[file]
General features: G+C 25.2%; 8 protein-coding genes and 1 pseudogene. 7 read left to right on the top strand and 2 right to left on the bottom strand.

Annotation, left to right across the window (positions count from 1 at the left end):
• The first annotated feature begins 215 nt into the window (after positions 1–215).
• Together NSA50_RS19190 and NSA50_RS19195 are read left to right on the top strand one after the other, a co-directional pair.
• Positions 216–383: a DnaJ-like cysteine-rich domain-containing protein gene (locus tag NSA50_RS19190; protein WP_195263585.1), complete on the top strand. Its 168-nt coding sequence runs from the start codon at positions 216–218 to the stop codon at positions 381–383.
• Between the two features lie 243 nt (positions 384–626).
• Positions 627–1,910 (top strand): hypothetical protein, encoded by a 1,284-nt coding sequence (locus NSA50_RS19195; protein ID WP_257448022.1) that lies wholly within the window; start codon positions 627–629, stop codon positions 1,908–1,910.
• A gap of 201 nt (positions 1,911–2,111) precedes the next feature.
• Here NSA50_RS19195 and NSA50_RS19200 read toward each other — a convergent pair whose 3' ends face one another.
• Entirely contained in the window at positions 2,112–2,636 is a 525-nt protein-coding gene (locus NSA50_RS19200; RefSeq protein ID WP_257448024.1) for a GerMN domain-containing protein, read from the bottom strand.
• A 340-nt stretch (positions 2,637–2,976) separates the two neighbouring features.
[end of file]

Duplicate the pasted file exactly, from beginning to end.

General features: G+C 25.2%; 8 protein-coding genes and 1 pseudogene. 7 read left to right on the top strand and 2 right to left on the bottom strand.

Annotation, left to right across the window (positions count from 1 at the left end):
• The first annotated feature begins 215 nt into the window (after positions 1–215).
• Together NSA50_RS19190 and NSA50_RS19195 are read left to right on the top strand one after the other, a co-directional pair.
• Positions 216–383: a DnaJ-like cysteine-rich domain-containing protein gene (locus tag NSA50_RS19190; protein WP_195263585.1), complete on the top strand. Its 168-nt coding sequence runs from the start codon at positions 216–218 to the stop codon at positions 381–383.
• Between the two features lie 243 nt (positions 384–626).
• Positions 627–1,910 (top strand): hypothetical protein, encoded by a 1,284-nt coding sequence (locus NSA50_RS19195; protein ID WP_257448022.1) that lies wholly within the window; start codon positions 627–629, stop codon positions 1,908–1,910.
• A gap of 201 nt (positions 1,911–2,111) precedes the next feature.
• Here NSA50_RS19195 and NSA50_RS19200 read toward each other — a convergent pair whose 3' ends face one another.
• Entirely contained in the window at positions 2,112–2,636 is a 525-nt protein-coding gene (locus NSA50_RS19200; RefSeq protein ID WP_257448024.1) for a GerMN domain-containing protein, read from the bottom strand.
• A 340-nt stretch (positions 2,637–2,976) separates the two neighbouring features.